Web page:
Given the box-office buoyancy of Titanic, you’d expect the leading category of in-theater advertising to be flotation devices. Instead, sit-down restaurants top the list compiled by National Cinema Network of Kansas City, Mo., which sells in-theater advertising for theaters around the country. Automotive sales and services rank second, perhaps capitalizing on the interest generated by all those cinematic car chases and the crashes in which they usually end. Rounding out the top five are medical/healthcare providers, retail services and (for the postliterate generation) schools and universities.
Speaking of car crashes and healthcare, it’s an unexpected bonus when a health-insurance ad provides useful information instead of useless commiseration. So, readers will take note of Anthem Blue Cross & Blue Shield’s tip that peppermint can help to keep a driver from zoning out at the wheel. HMS Partners of Columbus, Ohio, is the agency. And, as far as we could determine at press time, the shop is not beholden to a massive client in the peppermint industry.
Among the varied facets of fast-food advertising, one doesn’t expect to find a fixation with diamonds. So imagine our surprise when the same week’s mail brought two fast-food campaigns that parody the “Silhouettes” series for DeBeers diamonds. A Burger King spot (via Ammirati Puris Lintas, New York) goes the whole nine yards, with a silhouetted couple dancing around their mansion until the gentleman presents a ribbon-topped package to the lady. She unties it and finds, to her delight, the new Chicken Crisp sandwich. It’s part of Burger King’s menu of 99-cent items, explains the posh voiceover, “and you’re worth every penny.” Meanwhile, a spot for Checkers Drive-In Restaurants (via Crispin Porter & Bogusky, Miami) shows a sirloin burger being constructed in a DeBeersesque silhouette. At the end, the voiceover dubs it “the sandwich that says ‘I’d have lunch with you all over again.’ ” Will either spot sell the client’s fast food? Hard to say. But don’t be surprised to see a sudden upswing in diamond sales.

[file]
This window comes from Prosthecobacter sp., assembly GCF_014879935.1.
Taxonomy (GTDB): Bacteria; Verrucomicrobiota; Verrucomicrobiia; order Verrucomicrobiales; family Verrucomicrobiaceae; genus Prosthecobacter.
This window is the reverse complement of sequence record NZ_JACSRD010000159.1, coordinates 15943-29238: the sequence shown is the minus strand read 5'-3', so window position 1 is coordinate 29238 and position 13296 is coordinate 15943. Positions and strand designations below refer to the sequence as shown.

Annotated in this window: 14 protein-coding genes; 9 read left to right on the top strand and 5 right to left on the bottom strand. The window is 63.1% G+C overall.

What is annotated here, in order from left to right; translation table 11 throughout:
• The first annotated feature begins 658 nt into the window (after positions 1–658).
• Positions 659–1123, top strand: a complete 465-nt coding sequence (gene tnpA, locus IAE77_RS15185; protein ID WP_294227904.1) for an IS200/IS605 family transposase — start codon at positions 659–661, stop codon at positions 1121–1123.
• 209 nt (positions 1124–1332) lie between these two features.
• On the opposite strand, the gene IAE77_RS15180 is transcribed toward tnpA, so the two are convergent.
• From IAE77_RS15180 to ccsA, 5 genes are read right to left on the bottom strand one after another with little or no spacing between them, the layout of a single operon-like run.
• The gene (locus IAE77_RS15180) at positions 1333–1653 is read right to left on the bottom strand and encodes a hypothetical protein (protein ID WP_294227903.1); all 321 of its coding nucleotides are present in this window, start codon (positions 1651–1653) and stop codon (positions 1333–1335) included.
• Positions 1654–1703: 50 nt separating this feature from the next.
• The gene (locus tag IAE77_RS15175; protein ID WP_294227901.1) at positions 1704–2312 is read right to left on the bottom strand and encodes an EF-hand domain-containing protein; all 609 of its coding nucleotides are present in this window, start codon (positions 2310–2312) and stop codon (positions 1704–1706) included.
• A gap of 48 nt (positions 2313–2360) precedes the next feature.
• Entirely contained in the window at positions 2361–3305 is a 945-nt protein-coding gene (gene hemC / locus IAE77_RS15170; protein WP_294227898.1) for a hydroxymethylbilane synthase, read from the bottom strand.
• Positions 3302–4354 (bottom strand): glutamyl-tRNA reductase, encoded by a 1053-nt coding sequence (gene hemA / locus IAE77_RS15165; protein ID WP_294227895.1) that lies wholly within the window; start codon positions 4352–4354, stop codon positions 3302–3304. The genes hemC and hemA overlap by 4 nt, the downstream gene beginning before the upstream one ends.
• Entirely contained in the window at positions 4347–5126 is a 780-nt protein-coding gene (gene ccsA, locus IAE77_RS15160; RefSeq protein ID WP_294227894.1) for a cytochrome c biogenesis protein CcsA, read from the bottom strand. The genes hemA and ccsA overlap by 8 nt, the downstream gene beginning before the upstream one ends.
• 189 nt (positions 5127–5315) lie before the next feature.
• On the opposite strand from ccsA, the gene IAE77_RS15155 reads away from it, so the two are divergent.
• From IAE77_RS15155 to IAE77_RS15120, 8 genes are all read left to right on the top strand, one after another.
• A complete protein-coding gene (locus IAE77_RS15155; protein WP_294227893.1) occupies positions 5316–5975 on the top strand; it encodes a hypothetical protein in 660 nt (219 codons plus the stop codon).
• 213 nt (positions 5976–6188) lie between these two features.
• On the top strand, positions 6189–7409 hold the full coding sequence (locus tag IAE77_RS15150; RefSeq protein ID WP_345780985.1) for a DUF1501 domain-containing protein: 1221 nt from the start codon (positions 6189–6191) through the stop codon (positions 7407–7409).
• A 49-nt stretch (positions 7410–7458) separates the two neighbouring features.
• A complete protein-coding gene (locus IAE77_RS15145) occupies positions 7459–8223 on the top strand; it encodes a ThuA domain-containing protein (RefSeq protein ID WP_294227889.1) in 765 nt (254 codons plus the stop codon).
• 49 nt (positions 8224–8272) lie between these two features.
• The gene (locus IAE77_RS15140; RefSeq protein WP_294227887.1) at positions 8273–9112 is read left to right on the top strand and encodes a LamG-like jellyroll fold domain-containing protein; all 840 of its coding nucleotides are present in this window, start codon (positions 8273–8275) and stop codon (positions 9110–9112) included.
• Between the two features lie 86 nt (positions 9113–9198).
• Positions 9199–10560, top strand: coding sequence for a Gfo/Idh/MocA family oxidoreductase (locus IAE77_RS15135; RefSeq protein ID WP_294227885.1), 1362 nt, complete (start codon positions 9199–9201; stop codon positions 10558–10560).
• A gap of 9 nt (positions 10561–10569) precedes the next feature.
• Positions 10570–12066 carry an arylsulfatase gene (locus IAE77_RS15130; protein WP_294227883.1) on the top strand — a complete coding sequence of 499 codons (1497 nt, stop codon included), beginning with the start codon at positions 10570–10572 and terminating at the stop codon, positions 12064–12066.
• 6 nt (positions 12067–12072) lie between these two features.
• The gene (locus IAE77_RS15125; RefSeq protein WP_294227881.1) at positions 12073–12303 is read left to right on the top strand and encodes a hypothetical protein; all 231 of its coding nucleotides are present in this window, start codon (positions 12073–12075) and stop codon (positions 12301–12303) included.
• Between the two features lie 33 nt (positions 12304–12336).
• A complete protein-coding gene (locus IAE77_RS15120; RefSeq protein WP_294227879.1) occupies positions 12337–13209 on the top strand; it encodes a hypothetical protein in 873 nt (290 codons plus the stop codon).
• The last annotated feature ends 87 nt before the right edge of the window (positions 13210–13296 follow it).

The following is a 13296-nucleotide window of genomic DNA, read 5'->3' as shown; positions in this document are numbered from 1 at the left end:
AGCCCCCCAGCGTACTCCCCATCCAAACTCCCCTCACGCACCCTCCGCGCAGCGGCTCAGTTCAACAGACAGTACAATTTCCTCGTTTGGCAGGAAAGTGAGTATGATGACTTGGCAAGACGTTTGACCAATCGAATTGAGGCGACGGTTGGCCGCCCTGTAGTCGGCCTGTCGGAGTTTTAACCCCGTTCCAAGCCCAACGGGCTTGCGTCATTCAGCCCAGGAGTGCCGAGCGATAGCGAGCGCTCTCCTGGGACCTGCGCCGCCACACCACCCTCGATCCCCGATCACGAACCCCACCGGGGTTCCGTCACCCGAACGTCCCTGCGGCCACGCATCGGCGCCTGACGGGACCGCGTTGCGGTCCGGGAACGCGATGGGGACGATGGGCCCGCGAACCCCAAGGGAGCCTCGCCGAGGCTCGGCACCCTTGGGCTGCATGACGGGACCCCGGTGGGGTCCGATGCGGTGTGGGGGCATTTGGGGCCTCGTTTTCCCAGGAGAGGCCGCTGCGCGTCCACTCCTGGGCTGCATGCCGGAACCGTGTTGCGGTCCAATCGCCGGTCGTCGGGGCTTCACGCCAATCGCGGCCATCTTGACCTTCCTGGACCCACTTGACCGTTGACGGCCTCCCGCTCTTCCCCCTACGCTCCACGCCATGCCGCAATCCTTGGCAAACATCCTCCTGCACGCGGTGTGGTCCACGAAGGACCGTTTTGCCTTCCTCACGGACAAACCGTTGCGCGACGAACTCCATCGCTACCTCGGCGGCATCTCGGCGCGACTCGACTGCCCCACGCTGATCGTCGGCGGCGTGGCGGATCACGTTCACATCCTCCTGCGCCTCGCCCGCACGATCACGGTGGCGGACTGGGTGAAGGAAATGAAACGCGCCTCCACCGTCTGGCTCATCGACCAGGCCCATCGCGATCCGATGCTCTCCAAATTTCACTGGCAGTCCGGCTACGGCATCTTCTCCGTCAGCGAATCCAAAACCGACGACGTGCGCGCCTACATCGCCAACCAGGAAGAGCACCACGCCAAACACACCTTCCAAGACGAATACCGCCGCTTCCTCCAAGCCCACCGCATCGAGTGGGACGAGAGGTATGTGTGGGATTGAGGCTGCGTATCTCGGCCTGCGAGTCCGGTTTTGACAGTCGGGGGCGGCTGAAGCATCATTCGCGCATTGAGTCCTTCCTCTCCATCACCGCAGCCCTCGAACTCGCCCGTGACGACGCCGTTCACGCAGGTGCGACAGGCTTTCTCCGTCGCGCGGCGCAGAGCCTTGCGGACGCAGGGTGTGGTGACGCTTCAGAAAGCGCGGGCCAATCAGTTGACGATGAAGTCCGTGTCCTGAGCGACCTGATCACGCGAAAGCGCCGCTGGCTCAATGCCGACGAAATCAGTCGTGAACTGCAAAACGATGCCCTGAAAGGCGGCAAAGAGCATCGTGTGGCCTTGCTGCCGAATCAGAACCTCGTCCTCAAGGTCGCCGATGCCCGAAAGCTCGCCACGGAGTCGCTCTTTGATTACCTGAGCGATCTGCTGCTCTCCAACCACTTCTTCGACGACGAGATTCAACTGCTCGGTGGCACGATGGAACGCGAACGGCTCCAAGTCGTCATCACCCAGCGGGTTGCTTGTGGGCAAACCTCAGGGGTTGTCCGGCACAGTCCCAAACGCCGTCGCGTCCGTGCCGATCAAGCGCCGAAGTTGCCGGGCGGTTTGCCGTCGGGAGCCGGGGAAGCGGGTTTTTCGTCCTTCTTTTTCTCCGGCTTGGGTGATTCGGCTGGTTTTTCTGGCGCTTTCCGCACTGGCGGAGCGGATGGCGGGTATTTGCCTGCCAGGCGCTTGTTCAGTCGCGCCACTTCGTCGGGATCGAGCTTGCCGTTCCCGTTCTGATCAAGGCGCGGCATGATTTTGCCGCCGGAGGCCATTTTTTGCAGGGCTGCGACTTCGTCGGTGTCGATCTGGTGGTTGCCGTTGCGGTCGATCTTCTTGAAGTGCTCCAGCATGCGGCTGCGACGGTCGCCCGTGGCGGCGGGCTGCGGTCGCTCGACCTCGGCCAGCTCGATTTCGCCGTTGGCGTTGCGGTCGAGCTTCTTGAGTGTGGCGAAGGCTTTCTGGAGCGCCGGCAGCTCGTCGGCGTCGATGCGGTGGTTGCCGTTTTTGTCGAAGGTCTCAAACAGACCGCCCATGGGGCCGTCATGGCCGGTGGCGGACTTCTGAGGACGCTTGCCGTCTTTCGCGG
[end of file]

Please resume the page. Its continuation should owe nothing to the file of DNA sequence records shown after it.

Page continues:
It all began in the ’80s, when someone declared that business moguls were the rock stars of the decade. The practice persists, albeit in updated form. So, who are the rock stars of the ’90s? In his editor’s note in the current Details, Michael Caruso offers a nomination of sorts: “Sports is, after all, the rock ‘n’ roll of the 1990s.” It’s a plausible notion. But considering the tons of money spent on pop music, even amid a relatively slack period for the business, one wonders why rock ‘n’ roll itself isn’t considered the rock ‘n’ roll of the ’90s.